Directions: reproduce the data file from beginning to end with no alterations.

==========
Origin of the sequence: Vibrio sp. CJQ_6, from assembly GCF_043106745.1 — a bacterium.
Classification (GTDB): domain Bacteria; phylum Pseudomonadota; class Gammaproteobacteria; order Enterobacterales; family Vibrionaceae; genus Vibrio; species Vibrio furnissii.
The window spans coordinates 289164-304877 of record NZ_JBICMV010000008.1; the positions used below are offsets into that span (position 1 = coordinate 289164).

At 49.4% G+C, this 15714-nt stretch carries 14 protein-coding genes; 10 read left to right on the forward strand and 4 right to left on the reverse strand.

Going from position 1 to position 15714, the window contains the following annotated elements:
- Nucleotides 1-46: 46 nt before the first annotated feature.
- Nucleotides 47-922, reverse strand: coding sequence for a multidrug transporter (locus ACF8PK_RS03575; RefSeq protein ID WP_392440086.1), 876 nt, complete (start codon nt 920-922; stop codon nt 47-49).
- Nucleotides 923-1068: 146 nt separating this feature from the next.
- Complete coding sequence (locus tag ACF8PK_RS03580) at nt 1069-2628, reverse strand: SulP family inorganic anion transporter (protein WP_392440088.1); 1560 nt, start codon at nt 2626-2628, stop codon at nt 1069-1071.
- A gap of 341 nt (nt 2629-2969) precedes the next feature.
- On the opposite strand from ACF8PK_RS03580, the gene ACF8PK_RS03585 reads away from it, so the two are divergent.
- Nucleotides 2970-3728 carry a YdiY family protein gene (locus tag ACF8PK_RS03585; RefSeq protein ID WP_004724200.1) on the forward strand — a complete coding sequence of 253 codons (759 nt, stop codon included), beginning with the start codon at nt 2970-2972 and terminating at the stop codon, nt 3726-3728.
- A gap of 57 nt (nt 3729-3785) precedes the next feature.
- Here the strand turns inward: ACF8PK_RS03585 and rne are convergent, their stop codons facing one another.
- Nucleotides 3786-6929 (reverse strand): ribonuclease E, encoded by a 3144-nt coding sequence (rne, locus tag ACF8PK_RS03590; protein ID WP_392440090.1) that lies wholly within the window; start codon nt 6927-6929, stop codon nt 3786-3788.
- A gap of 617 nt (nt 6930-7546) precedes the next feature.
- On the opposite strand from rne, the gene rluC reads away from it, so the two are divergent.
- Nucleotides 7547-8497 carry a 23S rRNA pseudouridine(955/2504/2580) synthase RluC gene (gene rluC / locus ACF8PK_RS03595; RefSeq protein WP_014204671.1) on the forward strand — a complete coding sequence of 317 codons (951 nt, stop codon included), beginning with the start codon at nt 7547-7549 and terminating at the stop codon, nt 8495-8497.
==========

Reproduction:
Origin of the sequence: Vibrio sp. CJQ_6, from assembly GCF_043106745.1 — a bacterium.
Classification (GTDB): domain Bacteria; phylum Pseudomonadota; class Gammaproteobacteria; order Enterobacterales; family Vibrionaceae; genus Vibrio; species Vibrio furnissii.
The window spans coordinates 289164-304877 of record NZ_JBICMV010000008.1; the positions used below are offsets into that span (position 1 = coordinate 289164).

At 49.4% G+C, this 15714-nt stretch carries 14 protein-coding genes; 10 read left to right on the forward strand and 4 right to left on the reverse strand.

Going from position 1 to position 15714, the window contains the following annotated elements:
- Nucleotides 1-46: 46 nt before the first annotated feature.
- Nucleotides 47-922, reverse strand: coding sequence for a multidrug transporter (locus ACF8PK_RS03575; RefSeq protein ID WP_392440086.1), 876 nt, complete (start codon nt 920-922; stop codon nt 47-49).
- Nucleotides 923-1068: 146 nt separating this feature from the next.
- Complete coding sequence (locus tag ACF8PK_RS03580) at nt 1069-2628, reverse strand: SulP family inorganic anion transporter (protein WP_392440088.1); 1560 nt, start codon at nt 2626-2628, stop codon at nt 1069-1071.
- A gap of 341 nt (nt 2629-2969) precedes the next feature.
- On the opposite strand from ACF8PK_RS03580, the gene ACF8PK_RS03585 reads away from it, so the two are divergent.
- Nucleotides 2970-3728 carry a YdiY family protein gene (locus tag ACF8PK_RS03585; RefSeq protein ID WP_004724200.1) on the forward strand — a complete coding sequence of 253 codons (759 nt, stop codon included), beginning with the start codon at nt 2970-2972 and terminating at the stop codon, nt 3726-3728.
- A gap of 57 nt (nt 3729-3785) precedes the next feature.
- Here the strand turns inward: ACF8PK_RS03585 and rne are convergent, their stop codons facing one another.
- Nucleotides 3786-6929 (reverse strand): ribonuclease E, encoded by a 3144-nt coding sequence (rne, locus tag ACF8PK_RS03590; protein ID WP_392440090.1) that lies wholly within the window; start codon nt 6927-6929, stop codon nt 3786-3788.
- A gap of 617 nt (nt 6930-7546) precedes the next feature.
- On the opposite strand from rne, the gene rluC reads away from it, so the two are divergent.
- Nucleotides 7547-8497 carry a 23S rRNA pseudouridine(955/2504/2580) synthase RluC gene (gene rluC / locus ACF8PK_RS03595; RefSeq protein WP_014204671.1) on the forward strand — a complete coding sequence of 317 codons (951 nt, stop codon included), beginning with the start codon at nt 7547-7549 and terminating at the stop codon, nt 8495-8497.